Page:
John Prine died today of COVID 19. He had survived throat and lung cancer and was finally well enough to go back on the road. He had a tour planned and I was so happy for him. I have been a big fan of his for the past 10 years.Β  I loved his music, his attitude, his love for the common struggling man in a harsh world.

While I was growing up, my world was entirely full of classical, baroque, and other “serious” music. No complicated reasons. I spent a lot of time studying and practicing the piano. Eventually, I added many other individuals and groups, as well as many other categories of music. John Prine was a favorite from the first time I heard him sing.

On Stephen Colbert’s show a few days ago.

The original song!

John Prine was a latecomer to my “playlist,” but he remains a favorite. For years, he was best known as a songwriter than as a singer. Nonetheless, though he never had a melodious voice, he had such a lot of emotion and power in his words and guitar (he was a great guitarist), it was always worth hearing the original John Prine. These are songs I particularly enjoy. They would always cheer me when I was blue. It’s a sad date today because John Prine is no longer with us.

Not everyone heard of John Prine, but he wrote many songs. He sang them himself on various recordings, most of which I once owned on vinyl. Lo and behold, there’s a CD collection of his work available … just $10, double CD. I ordered it. Of course.

John Prine sings about life. He always had a sense of humor, too. He wrote great, witty lyrics and melodies. What more do you need? Because to me, that’s music. A sentiment … several sentiments … to which I can really relate. John Prine. Singing one of my favorites.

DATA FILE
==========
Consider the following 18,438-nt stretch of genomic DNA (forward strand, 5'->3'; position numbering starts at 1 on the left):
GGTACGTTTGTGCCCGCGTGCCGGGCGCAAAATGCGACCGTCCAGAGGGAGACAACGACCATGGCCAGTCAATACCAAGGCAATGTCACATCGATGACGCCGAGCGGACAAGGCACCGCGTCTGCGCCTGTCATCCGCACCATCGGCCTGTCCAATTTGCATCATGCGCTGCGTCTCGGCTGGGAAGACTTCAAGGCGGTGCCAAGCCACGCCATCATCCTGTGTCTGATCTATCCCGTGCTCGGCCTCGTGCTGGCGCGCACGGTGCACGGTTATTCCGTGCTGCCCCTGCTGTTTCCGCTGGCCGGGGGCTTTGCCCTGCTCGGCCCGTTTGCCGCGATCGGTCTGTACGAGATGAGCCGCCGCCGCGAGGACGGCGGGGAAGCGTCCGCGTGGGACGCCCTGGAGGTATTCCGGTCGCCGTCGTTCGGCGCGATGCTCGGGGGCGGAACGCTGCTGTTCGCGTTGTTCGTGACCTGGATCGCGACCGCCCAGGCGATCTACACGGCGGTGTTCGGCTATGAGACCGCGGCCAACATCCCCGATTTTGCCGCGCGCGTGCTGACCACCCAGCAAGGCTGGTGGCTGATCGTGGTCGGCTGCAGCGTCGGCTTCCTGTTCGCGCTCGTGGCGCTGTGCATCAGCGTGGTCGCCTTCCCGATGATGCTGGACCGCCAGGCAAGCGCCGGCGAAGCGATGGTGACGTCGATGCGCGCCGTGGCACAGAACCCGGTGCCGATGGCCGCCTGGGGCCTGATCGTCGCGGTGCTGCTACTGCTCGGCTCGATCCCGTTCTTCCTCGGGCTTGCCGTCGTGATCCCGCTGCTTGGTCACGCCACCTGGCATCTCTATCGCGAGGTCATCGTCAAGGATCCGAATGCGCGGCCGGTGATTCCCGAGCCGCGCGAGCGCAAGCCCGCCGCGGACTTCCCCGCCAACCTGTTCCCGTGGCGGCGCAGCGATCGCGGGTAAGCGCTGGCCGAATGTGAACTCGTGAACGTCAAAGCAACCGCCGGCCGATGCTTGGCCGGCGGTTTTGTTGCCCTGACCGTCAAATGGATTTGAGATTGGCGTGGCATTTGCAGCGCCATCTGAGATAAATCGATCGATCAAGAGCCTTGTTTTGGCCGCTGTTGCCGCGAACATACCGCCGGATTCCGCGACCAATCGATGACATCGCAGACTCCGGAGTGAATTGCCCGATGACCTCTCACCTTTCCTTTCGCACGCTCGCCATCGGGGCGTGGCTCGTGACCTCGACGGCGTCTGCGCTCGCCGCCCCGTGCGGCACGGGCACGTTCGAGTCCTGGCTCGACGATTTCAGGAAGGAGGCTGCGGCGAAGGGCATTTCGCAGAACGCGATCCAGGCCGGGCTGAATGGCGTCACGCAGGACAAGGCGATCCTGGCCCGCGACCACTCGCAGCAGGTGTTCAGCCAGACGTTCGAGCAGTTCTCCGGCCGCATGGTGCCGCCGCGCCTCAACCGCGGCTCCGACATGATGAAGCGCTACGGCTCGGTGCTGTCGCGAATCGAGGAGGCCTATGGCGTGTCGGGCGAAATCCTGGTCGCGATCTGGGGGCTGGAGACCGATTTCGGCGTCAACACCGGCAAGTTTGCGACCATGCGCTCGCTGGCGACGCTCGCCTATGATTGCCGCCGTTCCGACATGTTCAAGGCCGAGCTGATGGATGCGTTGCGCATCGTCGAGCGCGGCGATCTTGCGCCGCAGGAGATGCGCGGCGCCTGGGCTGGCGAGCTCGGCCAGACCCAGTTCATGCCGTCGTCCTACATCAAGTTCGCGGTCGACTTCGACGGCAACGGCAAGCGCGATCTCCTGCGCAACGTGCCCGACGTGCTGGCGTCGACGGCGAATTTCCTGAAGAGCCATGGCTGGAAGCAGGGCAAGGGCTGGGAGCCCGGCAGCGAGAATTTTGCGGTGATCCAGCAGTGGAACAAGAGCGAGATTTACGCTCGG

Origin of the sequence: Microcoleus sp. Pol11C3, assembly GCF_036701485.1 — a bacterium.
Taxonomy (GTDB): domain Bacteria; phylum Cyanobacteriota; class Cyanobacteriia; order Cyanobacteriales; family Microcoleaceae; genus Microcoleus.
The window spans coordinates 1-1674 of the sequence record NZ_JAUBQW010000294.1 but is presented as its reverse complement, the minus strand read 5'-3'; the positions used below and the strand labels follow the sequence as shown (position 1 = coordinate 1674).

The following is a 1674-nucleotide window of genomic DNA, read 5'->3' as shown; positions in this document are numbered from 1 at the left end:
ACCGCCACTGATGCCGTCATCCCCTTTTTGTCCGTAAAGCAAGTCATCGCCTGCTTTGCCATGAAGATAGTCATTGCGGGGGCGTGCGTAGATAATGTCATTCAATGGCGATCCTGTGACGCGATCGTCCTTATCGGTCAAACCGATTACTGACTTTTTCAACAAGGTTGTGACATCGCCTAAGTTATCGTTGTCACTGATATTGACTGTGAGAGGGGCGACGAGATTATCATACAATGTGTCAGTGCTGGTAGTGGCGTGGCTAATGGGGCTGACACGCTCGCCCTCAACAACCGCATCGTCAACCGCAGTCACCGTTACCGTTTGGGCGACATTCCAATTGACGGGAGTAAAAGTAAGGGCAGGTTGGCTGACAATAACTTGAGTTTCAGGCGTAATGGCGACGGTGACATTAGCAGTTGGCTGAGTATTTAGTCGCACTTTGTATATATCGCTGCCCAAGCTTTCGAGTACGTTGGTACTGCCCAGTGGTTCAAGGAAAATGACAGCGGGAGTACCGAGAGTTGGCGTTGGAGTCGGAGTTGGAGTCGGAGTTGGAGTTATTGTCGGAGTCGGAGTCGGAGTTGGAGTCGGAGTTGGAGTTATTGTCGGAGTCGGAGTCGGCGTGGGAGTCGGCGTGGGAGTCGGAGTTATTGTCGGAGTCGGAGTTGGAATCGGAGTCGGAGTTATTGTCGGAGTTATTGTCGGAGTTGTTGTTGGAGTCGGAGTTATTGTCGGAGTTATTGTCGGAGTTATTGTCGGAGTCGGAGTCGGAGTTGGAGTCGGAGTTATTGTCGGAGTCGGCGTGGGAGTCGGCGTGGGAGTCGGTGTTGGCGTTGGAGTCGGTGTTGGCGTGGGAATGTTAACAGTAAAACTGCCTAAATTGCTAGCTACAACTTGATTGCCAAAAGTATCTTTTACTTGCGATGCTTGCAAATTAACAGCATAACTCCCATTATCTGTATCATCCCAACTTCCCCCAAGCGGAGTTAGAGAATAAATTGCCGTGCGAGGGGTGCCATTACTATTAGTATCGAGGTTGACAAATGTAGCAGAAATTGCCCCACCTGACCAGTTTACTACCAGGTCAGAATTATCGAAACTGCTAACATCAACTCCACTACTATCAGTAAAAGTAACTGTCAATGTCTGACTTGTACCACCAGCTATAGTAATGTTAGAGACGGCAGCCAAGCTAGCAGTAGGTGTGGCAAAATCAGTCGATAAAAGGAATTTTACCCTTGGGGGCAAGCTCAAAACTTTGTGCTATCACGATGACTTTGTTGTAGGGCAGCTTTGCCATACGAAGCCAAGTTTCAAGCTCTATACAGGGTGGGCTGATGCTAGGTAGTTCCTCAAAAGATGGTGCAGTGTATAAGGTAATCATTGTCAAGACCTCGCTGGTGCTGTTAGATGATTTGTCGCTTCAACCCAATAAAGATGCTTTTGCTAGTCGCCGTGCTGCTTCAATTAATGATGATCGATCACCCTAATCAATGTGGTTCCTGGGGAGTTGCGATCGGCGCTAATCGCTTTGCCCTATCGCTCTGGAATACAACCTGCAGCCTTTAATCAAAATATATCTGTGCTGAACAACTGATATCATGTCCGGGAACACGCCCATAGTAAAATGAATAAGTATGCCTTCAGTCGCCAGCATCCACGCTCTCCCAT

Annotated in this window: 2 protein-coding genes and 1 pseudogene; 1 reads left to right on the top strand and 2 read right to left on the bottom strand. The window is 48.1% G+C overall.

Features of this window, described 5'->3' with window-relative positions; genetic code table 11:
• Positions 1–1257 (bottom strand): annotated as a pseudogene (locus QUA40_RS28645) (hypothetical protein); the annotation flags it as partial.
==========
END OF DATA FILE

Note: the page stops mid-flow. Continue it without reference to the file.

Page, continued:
Life according to John Prine. Thanks, John! Your music will live on.

Categories: Humor, Life, Marilyn Armstrong, Music, obituary

Tags: , , , , ,

18 replies

  1. I have a similar story Marilyn, but while I did become a professional musician for about 10 years of my life it taught me a few things. First was that I would never become the musician I wanted to be. Second, I was a really good listener which showed me there were far better musicians around that deserved that I not crowd the field. Third, I was always repairing the electronic gear of other musicians. Fourth, I needed to combine the skills and talents I had, that others didn’t, into a reliable career. My combination of love for music, good ears and technical skills lead me to the field of recording. It’s been over 40+ years now and shows few signs of letting up. It’s funny that, at this late time in my life, I should prefer live recording..,only it’s just a bit harder to lug the gear around now.., but thank God for digital requiring far more portable stuff.

    To some degree it took musicians like John Prine and The Beatles to turn my head around too. Not to mention fusion jazz groups like Return to Forever and Steps Ahead. Classical has always been a favorite and that’s what I finally ended up recording mostly.


    • Well, you know my story. You are actually one of the very few people who knew me when I was still optimistically serious about music. I would NEVER have imagined I’d wind up doing technical writing. The writing part, sure … but technical anything would have made me fall down laughing. Who’d have guessed I’d find a home in the high tech world and be damned good at it too? But from the first time I wrapped my head around a computer and designed a (very primitive) database, I knew I’d found my thing. Music has been a great accompaniment to life, sort of the “score” of my “movie.”